Students cheer and take photos with smart phones at concert at a Virginia Catholic high school. Many experts and parents say teens’ phones need to be monitored more. (Catholic News Service)

Students cheer and take photos with smart phones at concert at a Virginia Catholic high school. Many experts and parents say teens’ phones need to be monitored more. (Catholic News Service)

This is history’s first generation of parents who must deal with kids carrying all the world’s glory, wisdom, gore and smut in their pockets.

Smart phones and tablets have become a major concern for moms and dads in places like Oregon, where three quarters of teens have or have access to the devices. A study released in April by the Pew Research Center says 92 percent of U.S. teens go online daily, with 24 percent staying on the internet “almost constantly,” a situation made possible by portable devices. 

Church leaders accept the constructive possibilities of the mobile internet, but point out dangers.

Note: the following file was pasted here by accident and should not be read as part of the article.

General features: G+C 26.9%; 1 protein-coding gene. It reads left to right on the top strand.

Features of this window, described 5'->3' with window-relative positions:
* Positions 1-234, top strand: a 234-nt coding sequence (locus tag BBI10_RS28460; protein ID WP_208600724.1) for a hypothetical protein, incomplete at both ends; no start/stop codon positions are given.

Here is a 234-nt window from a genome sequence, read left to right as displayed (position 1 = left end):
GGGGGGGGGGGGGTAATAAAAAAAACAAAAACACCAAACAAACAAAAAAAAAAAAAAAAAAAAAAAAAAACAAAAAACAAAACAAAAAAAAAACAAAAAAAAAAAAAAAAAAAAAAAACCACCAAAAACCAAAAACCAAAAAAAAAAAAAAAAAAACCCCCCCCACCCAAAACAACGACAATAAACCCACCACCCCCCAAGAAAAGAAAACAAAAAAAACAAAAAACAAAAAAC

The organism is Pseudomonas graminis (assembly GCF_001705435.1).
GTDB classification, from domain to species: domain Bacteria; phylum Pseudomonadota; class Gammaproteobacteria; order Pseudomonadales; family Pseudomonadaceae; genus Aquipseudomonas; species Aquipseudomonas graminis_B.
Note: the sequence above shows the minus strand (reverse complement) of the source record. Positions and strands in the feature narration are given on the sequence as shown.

This summer, Pope Francis told reporters that spending too much time online amounts to "a psychological illness." The pope praised parents who allow their children to use devices only in common areas of the house as a way to keep kids away from “dirty content.”

Pope Benedict XVI said new technology provides “unprecedented opportunities for establishing relationships and building fellowship,” but also may lead to isolation and excessive exposure to the virtual world.

Kids got into trouble before smart phones. But the devices make it easier. Dangers include cyber-bullying, in which texts and posts can degrade a teen from a distance at the touch of a few buttons. Teens can get into legal trouble by “sexting,” sending inappropriate photos over the internet. Sexual predators pose as teens and try to lure youngsters to meet.

Parents now can purchase software like TeenSafe, PhoneSheriff, Net Nanny or My Mobile Watchdog for kids’ phones to keep an eye on texts and calls.

"Parents should monitor their teens in proportion to age, maturity and the teen's history,” says Jason Kidd, director of the Office of Marriage and Family Life for the Archdiocese of Portland.